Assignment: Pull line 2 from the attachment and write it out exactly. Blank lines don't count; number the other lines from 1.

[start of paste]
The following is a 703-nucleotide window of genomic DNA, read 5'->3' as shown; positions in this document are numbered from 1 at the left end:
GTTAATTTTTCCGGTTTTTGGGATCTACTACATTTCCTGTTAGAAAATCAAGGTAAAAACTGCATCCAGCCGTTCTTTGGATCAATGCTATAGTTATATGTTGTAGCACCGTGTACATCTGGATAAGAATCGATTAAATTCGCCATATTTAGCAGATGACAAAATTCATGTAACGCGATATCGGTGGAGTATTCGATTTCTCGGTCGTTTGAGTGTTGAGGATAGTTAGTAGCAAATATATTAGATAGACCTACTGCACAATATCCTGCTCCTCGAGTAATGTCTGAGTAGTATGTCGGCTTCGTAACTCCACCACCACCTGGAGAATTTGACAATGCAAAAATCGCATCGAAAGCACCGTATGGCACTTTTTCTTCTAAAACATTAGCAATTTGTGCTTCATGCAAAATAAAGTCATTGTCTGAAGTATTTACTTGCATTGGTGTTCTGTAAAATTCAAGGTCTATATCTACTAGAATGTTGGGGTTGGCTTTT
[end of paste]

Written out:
GTTAATTTTTCCGGTTTTTGGGATCTACTACATTTCCTGTTAGAAAATCAAGGTAAAAACTGCATCCAGCCGTTCTTTGGATCAATGCTATAGTTATATGTTGTAGCACCGTGTACATCTGGATAAGAATCGATTAAATTCGCCATATTTAGCAGATGACAAAATTCATGTAACGCGATATCGGTGGAGTATTCGATTTCTCGGTCGTTTGAGTGTTGAGGATAGTTAGTAGCAAATATATTAGATAGACCTACTGCACAATATCCTGCTCCTCGAGTAATGTCTGAGTAGTATGTCGGCTTCGTAACTCCACCACCACCTGGAGAATTTGACAATGCAAAAATCGCATCGAAAGCACCGTATGGCACTTTTTCTTCTAAAACATTAGCAATTTGTGCTTCATGCAAAATAAAGTCATTGTCTGAAGTATTTACTTGCATTGGTGTTCTGTAAAATTCAAGGTCTATATCTACTAGAATGTTGGGGTTGGCTTTT